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Stars aligning for de Minaur in Paris as Zverev awaits

The stars may be aligning for Alex de Minaur in Paris with everything falling into place to hand the Australian potentially a dream opportunity at the French Open.

An exhausting early-hours, eve-of-match finish for his quarter-final opponent Alexander Zverev on Tuesday, then the bombshell of champion Novak Djokovic's injury withdrawal, has opened up a tantalising path for de Minaur not just to a maiden semi-final, but even to the final itself.

And with the great Djokovic, a potentially unassailable semi-final hurdle, out of the picture, de Minaur knows his last-four opponent would be Casper Ruud, a player he's beaten twice and never lost to, should he defeat Zverev in a match that's now been promoted to Wednesday's prime time night spot on Court Philippe Chatrier.

Zverev
Alexander Zverev has had an almighty slog to make the French Open quarter-final. (AP PHOTO)

While de Minaur was already abed, doubtless still dreaming of his finest win in the French Open last-16 over Daniil Medvedev, Zverev was being detained until 1.40am in an epic five-setter with Holger Rune.

Rolling up wearily for press at 2.30am in Tuesday's early hours, the German Olympic champion reflected how he had played two nerve-shredding five-setters in his last two rounds which, alone, kept him on court for over eight hours.

How damaging was it, probably only getting to bed at about 5am, on the eve of his match against a buoyant de Minaur, AAP asked Zverev.

"I'll survive," the German said, with a rueful grin. "Look, I'm a lot happier to be in the tournament at 3am, than to be out of it at 3pm.

"Right now I'm a little bit tired I have to say, but extremely happy to escape, still be in the tournament."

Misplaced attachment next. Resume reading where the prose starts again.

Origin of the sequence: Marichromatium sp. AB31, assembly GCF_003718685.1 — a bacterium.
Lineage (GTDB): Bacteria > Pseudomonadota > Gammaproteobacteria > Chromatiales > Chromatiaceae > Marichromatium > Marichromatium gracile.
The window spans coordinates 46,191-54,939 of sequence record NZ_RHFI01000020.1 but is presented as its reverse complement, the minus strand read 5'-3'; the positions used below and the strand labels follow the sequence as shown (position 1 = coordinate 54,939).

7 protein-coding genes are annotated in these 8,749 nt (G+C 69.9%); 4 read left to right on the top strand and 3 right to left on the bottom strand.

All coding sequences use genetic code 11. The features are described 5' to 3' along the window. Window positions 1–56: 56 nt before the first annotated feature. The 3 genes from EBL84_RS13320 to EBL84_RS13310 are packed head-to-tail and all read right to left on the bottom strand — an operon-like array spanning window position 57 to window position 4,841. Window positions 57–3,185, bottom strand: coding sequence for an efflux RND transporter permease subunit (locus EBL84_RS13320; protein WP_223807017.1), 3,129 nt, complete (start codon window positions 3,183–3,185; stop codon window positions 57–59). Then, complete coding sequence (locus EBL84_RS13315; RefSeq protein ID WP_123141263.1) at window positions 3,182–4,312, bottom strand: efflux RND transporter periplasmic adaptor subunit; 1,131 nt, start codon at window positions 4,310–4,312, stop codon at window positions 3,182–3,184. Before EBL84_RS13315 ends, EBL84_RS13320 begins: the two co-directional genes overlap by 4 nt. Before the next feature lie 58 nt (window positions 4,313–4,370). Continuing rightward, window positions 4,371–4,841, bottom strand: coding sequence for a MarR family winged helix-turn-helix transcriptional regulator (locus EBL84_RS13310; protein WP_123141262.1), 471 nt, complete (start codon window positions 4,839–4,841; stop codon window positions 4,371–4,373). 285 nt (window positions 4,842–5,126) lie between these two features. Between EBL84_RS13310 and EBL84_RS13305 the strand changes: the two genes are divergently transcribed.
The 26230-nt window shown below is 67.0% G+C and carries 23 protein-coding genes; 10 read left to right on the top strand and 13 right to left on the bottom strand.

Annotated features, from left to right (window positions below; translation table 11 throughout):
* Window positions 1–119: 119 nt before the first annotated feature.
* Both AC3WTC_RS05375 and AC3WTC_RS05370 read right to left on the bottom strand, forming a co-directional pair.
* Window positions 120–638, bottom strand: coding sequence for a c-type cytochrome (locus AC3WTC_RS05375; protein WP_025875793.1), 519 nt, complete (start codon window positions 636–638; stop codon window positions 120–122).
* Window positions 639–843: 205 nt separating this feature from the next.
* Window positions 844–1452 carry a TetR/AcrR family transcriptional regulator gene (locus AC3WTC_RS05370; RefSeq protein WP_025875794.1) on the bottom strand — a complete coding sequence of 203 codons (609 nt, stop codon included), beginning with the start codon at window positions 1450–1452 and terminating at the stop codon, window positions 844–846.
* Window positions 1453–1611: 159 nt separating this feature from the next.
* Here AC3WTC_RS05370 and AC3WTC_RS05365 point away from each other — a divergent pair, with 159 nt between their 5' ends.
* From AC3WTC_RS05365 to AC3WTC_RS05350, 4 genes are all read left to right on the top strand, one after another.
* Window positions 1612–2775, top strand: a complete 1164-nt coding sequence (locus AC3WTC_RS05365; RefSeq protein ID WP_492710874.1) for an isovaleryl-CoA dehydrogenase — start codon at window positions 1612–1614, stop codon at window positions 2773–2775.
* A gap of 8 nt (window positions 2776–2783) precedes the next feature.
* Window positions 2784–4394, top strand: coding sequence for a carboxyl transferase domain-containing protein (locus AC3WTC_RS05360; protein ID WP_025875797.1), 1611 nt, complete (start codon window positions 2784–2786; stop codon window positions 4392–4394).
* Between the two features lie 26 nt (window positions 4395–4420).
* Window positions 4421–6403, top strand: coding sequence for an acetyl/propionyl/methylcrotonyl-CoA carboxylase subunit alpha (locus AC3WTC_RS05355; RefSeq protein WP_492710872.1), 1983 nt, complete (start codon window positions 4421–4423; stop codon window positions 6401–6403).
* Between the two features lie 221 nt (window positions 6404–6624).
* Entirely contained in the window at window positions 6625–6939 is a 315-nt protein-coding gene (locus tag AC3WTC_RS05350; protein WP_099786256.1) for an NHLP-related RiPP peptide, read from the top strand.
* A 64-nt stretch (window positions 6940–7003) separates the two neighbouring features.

Zverev has cut a resilient figure in Paris, seemingly inured to the distraction of a trial going on back home in Berlin where he's accused of causing bodily harm to an ex-partner, allegations he vehemently denies .

In his own court, he ended Rafa Nadal's dream amid all the hype in the first round, then was a double break down in the fifth set against Dutchman Tallon Griekspoor in the last-32 before fighting from 2-1 down to overcome Rune grittily in the last-16.

But de Minaur, who's spent four-and-a-quarter hours less than Zverev in reaching the last-eight, can be forgiven for feeling confident of toppling the world No.4, despite Zverev holding a 7-2 career head-to-head advantage, including a win in their only meeting on clay in 2022.

Zverev recognises he'll be playing a man giddy on confidence.

Casper Ruud
Casper Ruud awaits either Alex de Minaur or Alexander Zverev in the semi-final. (AP PHOTO)

"I think Alex is playing the best tennis of his life, for sure," he said.

"Especially this year, he's seventh in the race (to Turin, effectively the ATP's 2024 ranking) and could be a contender (at the ATP Finals) in Turin, he's playing incredible tennis for sure.

"The two times I lost to him were in Australia during team competitions funnily enough, but I'm looking forward to a battle and a probably a very difficult match.

"There's certain things he's improved, his serve, his second serve especially has got better. We'll see - I'll tell you more after tomorrow."

De Minaur won't get ahead of himself, but the thought of playing two-time finalist Ruud in the last-four, rather than a 24-time grand slam champion, is a real carrot, especially as he beat the Norwegian in the final at Acapulco, Mexico, this year.

A first Australian man in the semi-final since Pat Rafter in 1997? The first Aussie man in the final since champ Rod Laver beat Ken Rosewall in 1969?

Could it be time to dream?